For Russia, it can only get worse
Russians who disapprove of what their country is doing to Ukraine are a small and unpopular minority.
The boldest champion of dissent, Alexei Navalny, is under house arrest. He and his brother Oleg are awaiting trial for fraud involving the French company, Yves Rocher — which the company has denied ever happened. Pavel Durov, who founded and ran In Touch, Russia’s largest social network, has left the country after being fired from his position. Sergei Guriev, the former head of the New Economic School, the center of liberal economic thinking, fled Russia last year, fearing arrest.
Even with their backs against the wall, though, the liberals are feisty. They press their case that Russia is now hastening its own doom. I caught up with several of them at a conference outside of Moscow last week, organized by the Moscow School of Civic Enlightenment, a non-governmental organization focused on democratic and civic issues. (Full Disclosure: I have been on the Moscow School’s advisory committee for the three years).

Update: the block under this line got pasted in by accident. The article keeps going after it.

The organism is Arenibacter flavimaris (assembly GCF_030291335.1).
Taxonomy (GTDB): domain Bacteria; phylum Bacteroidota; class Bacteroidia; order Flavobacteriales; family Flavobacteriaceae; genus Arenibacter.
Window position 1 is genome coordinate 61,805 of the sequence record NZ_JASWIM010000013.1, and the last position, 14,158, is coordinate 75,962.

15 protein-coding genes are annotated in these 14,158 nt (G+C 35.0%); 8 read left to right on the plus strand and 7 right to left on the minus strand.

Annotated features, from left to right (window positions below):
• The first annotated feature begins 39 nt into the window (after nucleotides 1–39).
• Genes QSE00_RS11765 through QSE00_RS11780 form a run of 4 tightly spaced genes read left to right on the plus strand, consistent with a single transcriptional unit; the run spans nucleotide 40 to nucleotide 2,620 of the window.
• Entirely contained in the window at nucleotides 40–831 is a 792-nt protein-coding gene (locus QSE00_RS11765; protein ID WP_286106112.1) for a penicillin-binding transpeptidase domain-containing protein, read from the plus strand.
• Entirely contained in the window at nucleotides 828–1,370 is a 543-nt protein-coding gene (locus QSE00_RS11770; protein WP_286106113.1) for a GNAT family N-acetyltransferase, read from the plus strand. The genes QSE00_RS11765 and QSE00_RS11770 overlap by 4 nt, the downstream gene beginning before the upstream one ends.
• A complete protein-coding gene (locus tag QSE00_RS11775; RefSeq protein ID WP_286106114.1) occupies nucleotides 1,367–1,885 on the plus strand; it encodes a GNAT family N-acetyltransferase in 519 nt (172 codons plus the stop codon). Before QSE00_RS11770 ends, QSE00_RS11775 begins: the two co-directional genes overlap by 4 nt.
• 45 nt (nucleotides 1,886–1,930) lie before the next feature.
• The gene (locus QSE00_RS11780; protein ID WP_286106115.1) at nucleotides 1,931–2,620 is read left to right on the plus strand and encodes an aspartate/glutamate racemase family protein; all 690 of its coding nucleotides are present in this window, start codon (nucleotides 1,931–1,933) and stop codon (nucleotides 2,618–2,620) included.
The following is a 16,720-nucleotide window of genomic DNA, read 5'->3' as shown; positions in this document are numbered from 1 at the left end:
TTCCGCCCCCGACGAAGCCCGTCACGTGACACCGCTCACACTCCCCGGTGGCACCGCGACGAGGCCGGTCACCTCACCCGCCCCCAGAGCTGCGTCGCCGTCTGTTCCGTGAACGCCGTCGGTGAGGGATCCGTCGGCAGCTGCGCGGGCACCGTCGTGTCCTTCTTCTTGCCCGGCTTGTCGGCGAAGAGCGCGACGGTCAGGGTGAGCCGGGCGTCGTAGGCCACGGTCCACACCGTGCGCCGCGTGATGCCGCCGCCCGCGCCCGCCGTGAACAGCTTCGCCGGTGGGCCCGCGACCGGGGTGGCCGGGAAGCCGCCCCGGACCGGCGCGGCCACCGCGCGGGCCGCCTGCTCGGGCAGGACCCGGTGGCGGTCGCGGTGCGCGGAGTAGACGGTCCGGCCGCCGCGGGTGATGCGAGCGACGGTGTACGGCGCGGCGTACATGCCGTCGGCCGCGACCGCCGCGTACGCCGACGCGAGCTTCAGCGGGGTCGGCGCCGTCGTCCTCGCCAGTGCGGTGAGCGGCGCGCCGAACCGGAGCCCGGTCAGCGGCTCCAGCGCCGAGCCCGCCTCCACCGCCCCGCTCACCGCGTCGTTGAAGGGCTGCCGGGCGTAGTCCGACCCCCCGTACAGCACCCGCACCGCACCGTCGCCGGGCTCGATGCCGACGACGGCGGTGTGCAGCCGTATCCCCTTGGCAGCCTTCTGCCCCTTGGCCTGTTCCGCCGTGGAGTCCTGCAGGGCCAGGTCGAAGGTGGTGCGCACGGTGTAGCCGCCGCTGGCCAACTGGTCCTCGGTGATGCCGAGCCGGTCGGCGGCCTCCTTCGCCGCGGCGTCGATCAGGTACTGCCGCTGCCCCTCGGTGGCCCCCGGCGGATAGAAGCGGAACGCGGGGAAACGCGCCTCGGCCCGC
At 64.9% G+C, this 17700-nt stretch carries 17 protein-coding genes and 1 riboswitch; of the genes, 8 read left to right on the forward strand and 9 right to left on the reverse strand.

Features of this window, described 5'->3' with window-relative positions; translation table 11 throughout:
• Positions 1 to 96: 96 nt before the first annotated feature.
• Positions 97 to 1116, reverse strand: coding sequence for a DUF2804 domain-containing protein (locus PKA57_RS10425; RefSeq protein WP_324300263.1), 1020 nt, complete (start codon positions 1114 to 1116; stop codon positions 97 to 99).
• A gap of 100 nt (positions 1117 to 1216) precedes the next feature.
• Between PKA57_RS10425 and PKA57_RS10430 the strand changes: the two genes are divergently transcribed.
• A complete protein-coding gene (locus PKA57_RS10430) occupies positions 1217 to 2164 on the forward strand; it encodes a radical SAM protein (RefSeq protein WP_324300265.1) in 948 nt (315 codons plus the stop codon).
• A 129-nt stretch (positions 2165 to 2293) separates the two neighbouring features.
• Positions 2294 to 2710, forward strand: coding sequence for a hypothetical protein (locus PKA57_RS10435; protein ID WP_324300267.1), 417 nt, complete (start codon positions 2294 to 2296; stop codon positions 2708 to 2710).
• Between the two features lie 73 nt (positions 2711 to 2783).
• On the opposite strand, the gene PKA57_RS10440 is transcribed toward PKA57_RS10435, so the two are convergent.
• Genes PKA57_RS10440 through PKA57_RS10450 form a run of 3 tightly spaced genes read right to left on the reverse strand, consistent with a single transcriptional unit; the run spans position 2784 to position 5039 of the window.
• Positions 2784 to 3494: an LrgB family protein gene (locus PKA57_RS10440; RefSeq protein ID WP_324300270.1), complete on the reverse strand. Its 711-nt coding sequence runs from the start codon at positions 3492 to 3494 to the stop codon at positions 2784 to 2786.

They liberals I met were angry — certain that their country was heading for a disaster. They disagreed only about how deep that disaster would be. Some, like Arseny Roginsky, who helped found the Memorial Foundation, spoke of the need to relate current events to Russia’s Stalinist and post-Stalinist past, in which nearly 20 million people died in an atmosphere of repression. For the past determines both the present and the future.
Roginsky bemoaned the fact that his institution, founded to exhume the memories of the millions who perished under the Soviet regimes, has not succeeded in implanting in the contemporary Russian mind the need for memory. Russia, Roginsky said, has “not erected one plaque in Moscow which commemorates the places where mass murders happened.”